Posted by in categories: education, futurism

NSF’s mission is to advance the progress of science, a mission accomplished by funding proposals for research and education made by scientists, engineers, and educators from across the country.

Jul 13, 2016

This Company Users Lasers to Relieve Pain and Treat Cancer

Posted by in categories: biotech/medical, business, education

Roger Dumoulin-White, president and CEO of Theralase Technologies, explains his company’s two divisions: the currently operating therapeutic laser division and the anti-cancer division. The company’s TLC-1000 laser is used for pain relief, tissue healing and more, and upwards of 1,200 medicial facilities worldwide use the device. The next-generation TLC-2000 laser was recently FDA-approved. At this time, Theralase Technologies is conducting clinical trials for photodynamic compounds that help to destroy cancer cells.

Click play to learn how these new technologies have the potential to revolutionize cancer treatment.

Entrepreneur Network is a premium video network providing entertainment, education and inspiration from successful entrepreneurs and thought leaders. We provide expertise and opportunities to accelerate brand growth and effectively monetize video and audio content distributed across all digital platforms for the business genre.

Continue reading “This Company Users Lasers to Relieve Pain and Treat Cancer” »

Jul 11, 2016

3 Reasons You Are Living in the Matrix / How to Make a Red Pill

Posted by in categories: complex systems, disruptive technology, education, governance, government, philosophy, physics, policy, rants, science, scientific freedom

Appearances have always played a much more important part than reality in history, where the unreal is always of greater moment than the real.“
–Gustav LeBon, The Crowd (1895)

I’ve gotten no substantive response to my last post on vaccine safety– neither in the comments, nor the TruthSift diagram, nor anywhere else, nor have the papers I submitted to two medical journals… but I have gotten emails telling me I’m delusional and suggesting I seek psychiatric attention. And this of course is integral to the explanation of how such delusions as vaccine safety persist so widely when it is so demonstrably a delusion: the majority who believe the majority must be right because its the majority are emotionally unwilling to confront the evidence. They assume the experts have done that, and they rely on the experts. But the experts assume other experts have been there. Ask your Pediatrician if he’s personally read Bishop et al and formulated an opinion on vaccine aluminum. Neither has the National Academy, except perhaps their members have and decided, perhaps tacitly, not to review the subject. Their decision not to review the animal literature was not tacit, they said they explicitly decided to omit it, although elsewhere they say they couldn’t find human evidence that addressed the issues. So everybody is trusting somebody else, and nobody has picked up the ball. And can you blame them? Because when I pick up the ball, what I receive in return is hate mail and people’s scorn. The emotional response cuts off any possible inspection of the logic.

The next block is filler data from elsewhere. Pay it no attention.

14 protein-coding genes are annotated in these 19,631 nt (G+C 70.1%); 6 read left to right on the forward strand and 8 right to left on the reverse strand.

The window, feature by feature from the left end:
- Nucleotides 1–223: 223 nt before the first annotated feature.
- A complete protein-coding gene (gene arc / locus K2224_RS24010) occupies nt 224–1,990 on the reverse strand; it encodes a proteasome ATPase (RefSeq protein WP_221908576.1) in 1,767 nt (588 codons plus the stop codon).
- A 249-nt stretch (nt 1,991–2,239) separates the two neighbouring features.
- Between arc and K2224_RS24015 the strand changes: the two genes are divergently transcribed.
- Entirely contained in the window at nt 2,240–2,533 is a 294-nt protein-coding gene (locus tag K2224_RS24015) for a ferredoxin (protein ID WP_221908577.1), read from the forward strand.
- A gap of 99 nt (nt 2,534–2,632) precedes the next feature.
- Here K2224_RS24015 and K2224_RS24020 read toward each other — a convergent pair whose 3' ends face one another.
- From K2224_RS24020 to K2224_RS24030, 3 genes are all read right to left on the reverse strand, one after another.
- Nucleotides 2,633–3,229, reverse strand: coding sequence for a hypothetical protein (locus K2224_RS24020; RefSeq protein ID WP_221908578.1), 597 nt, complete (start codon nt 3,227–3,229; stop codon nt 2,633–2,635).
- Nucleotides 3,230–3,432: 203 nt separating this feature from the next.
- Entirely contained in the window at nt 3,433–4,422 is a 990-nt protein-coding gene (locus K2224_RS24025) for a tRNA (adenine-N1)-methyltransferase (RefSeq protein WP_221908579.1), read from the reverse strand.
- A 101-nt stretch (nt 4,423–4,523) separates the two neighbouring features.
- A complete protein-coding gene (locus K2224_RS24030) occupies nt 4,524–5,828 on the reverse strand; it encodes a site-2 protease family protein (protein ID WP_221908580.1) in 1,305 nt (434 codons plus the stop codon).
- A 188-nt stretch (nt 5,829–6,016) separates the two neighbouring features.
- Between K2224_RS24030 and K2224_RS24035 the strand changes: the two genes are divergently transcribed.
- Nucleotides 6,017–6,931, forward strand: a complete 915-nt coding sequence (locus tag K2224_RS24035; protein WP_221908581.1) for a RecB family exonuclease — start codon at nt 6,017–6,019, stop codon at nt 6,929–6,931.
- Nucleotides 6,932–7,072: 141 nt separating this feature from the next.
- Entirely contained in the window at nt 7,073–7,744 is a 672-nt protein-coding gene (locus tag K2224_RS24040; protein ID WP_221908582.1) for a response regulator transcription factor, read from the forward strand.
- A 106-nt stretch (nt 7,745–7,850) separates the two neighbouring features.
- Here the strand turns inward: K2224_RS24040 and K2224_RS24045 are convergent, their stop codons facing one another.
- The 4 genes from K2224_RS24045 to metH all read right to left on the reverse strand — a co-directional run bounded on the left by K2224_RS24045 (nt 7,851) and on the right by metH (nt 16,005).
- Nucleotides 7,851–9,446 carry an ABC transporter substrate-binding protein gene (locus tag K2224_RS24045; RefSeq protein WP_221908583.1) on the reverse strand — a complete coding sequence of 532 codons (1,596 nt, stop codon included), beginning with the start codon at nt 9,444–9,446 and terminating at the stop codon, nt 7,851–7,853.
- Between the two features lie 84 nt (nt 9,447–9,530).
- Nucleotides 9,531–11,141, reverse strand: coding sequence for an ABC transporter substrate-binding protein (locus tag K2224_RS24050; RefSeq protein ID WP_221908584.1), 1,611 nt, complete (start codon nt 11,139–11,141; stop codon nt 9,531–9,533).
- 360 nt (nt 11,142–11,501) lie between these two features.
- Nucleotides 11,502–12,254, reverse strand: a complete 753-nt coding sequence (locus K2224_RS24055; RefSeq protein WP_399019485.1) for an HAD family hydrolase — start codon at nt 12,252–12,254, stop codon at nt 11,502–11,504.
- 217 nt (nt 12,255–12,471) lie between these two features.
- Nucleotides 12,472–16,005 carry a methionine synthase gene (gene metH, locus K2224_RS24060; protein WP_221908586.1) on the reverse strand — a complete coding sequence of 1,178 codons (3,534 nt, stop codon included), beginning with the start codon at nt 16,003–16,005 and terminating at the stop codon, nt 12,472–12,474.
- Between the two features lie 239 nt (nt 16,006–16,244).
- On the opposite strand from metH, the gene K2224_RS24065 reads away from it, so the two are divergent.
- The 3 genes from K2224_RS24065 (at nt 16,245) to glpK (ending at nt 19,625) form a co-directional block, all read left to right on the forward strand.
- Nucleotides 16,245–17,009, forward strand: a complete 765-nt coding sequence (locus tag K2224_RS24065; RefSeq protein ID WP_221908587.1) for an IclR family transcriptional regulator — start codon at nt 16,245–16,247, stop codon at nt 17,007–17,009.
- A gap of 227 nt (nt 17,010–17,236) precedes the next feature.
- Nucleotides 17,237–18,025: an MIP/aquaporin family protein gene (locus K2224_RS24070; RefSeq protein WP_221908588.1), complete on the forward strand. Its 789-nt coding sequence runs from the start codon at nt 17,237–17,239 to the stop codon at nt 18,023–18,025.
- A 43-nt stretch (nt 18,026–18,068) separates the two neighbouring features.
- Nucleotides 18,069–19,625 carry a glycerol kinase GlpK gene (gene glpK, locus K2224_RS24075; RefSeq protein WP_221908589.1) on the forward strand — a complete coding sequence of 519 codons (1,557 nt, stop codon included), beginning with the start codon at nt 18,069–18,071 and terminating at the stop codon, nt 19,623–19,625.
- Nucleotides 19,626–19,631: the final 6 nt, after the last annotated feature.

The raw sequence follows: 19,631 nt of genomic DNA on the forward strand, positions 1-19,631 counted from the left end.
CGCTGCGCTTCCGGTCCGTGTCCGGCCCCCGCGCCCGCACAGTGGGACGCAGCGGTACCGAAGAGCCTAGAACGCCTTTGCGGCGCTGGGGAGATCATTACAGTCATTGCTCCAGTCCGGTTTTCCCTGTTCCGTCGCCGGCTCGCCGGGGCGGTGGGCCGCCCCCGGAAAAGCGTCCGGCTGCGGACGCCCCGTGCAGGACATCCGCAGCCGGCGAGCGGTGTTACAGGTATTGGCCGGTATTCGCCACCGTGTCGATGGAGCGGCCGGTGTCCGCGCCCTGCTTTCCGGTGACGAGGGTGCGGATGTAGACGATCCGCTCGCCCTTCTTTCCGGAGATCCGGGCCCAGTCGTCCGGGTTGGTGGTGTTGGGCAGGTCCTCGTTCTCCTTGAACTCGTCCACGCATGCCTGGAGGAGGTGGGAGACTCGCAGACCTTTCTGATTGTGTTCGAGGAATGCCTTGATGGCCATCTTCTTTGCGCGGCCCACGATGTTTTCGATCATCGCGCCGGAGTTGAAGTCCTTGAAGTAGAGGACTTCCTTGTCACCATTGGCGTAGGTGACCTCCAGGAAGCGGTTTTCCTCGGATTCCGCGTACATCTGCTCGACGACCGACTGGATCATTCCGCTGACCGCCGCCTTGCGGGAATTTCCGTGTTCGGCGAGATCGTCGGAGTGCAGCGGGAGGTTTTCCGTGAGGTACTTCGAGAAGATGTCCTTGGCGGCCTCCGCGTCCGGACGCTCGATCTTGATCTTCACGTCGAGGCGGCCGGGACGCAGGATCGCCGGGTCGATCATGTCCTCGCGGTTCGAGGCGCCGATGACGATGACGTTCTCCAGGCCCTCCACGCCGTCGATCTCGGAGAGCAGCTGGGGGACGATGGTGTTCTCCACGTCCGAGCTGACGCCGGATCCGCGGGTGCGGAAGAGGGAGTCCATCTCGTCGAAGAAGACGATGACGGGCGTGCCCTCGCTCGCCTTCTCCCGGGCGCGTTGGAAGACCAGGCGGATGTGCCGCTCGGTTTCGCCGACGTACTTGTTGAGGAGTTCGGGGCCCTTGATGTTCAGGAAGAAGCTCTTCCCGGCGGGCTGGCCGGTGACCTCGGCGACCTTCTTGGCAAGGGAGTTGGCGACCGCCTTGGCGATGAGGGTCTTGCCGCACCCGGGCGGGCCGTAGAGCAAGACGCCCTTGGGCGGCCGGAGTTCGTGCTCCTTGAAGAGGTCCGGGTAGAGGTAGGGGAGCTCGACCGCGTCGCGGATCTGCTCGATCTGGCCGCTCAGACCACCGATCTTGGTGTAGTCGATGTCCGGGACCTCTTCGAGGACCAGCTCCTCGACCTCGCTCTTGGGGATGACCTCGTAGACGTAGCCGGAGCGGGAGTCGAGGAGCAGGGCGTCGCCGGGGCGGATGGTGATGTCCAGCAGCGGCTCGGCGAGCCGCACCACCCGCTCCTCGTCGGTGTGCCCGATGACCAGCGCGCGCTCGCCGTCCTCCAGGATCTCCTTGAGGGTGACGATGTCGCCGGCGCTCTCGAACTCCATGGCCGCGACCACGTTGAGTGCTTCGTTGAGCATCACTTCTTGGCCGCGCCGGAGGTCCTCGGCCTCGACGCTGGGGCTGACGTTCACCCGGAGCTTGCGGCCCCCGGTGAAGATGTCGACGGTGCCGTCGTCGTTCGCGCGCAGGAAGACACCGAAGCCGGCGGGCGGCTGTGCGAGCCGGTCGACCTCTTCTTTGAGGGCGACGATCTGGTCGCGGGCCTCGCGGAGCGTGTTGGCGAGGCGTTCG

On most questions where a majority with authority is facing a minority of dissenters or skeptics, the majority is delusional.
In other words, you are living in the matrix; much of what you and people believe is fundamentlaly wrong.

Reason 1, as above, is that the majority forms its view by circular reasoning, and rejects any attempt at logical discussion without considering it seriously, so it is prone to delusion.
Once the crowd concluded vaccines are safe and effective, for example, the question of whether the aluminum is damaging can apparently no longer be raised (even as more gets added to vaccines). And when I or others try to raise it, we are scorned and hated, and ineffectual in changing the opinion supported by circular reasoning. When new research papers appear that call it into question, they are ignored, neither cited in the safety surveys nor influencing medical practice in any way. This paragraph is all simple reporting of what has repeatedly happened.

Continue reading “3 Reasons You Are Living in the Matrix / How to Make a Red Pill” »

Jul 11, 2016

Finding the human in robots

Posted by in categories: computing, drones, education, robotics/AI

Personally, I would love to see a majority of the elementary schools expose more children to robotics, Biocomputing, etc.


DRONE technology and other burgeoning fields beckon for Hunter kids.

Jul 9, 2016

Microsoft uses BBC Micro Bit and virtual reality to prepare autistic kids for jobs

Posted by in categories: computing, education, employment, neuroscience, virtual reality

Good work by Microsoft.


Autism is a spectrum disorder, meaning not all people that meet the classification have identical behaviors. Some of these folks are very functional, while others may struggle more to socialize, or not be able to hold jobs.

Continue reading “Microsoft uses BBC Micro Bit and virtual reality to prepare autistic kids for jobs” »